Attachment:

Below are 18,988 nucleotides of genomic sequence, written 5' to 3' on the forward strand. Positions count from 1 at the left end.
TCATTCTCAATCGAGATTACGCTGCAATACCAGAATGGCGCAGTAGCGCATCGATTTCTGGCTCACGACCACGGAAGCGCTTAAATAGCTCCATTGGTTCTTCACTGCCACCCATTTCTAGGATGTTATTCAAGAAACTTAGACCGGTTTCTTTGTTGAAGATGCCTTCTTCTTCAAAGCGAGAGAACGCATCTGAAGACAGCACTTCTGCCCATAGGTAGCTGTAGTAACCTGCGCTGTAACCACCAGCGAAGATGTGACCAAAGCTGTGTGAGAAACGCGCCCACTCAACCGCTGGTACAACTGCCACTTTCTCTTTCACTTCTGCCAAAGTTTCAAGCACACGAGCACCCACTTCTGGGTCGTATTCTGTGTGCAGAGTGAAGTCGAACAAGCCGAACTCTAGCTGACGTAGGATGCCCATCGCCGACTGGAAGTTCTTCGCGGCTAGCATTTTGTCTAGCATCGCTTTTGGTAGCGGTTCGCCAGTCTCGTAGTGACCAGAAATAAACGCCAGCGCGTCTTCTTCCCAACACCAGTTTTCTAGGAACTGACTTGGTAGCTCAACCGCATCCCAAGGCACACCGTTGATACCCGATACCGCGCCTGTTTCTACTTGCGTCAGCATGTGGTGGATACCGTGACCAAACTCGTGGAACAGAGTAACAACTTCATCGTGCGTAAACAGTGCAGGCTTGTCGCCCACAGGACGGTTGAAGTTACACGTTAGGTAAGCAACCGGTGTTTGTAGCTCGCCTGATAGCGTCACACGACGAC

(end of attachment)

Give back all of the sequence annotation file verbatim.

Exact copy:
Below are 18,988 nucleotides of genomic sequence, written 5' to 3' on the forward strand. Positions count from 1 at the left end.
TCATTCTCAATCGAGATTACGCTGCAATACCAGAATGGCGCAGTAGCGCATCGATTTCTGGCTCACGACCACGGAAGCGCTTAAATAGCTCCATTGGTTCTTCACTGCCACCCATTTCTAGGATGTTATTCAAGAAACTTAGACCGGTTTCTTTGTTGAAGATGCCTTCTTCTTCAAAGCGAGAGAACGCATCTGAAGACAGCACTTCTGCCCATAGGTAGCTGTAGTAACCTGCGCTGTAACCACCAGCGAAGATGTGACCAAAGCTGTGTGAGAAACGCGCCCACTCAACCGCTGGTACAACTGCCACTTTCTCTTTCACTTCTGCCAAAGTTTCAAGCACACGAGCACCCACTTCTGGGTCGTATTCTGTGTGCAGAGTGAAGTCGAACAAGCCGAACTCTAGCTGACGTAGGATGCCCATCGCCGACTGGAAGTTCTTCGCGGCTAGCATTTTGTCTAGCATCGCTTTTGGTAGCGGTTCGCCAGTCTCGTAGTGACCAGAAATAAACGCCAGCGCGTCTTCTTCCCAACACCAGTTTTCTAGGAACTGACTTGGTAGCTCAACCGCATCCCAAGGCACACCGTTGATACCCGATACCGCGCCTGTTTCTACTTGCGTCAGCATGTGGTGGATACCGTGACCAAACTCGTGGAACAGAGTAACAACTTCATCGTGCGTAAACAGTGCAGGCTTGTCGCCCACAGGACGGTTGAAGTTACACGTTAGGTAAGCAACCGGTGTTTGTAGCTCGCCTGATAGCGTCACACGACGAC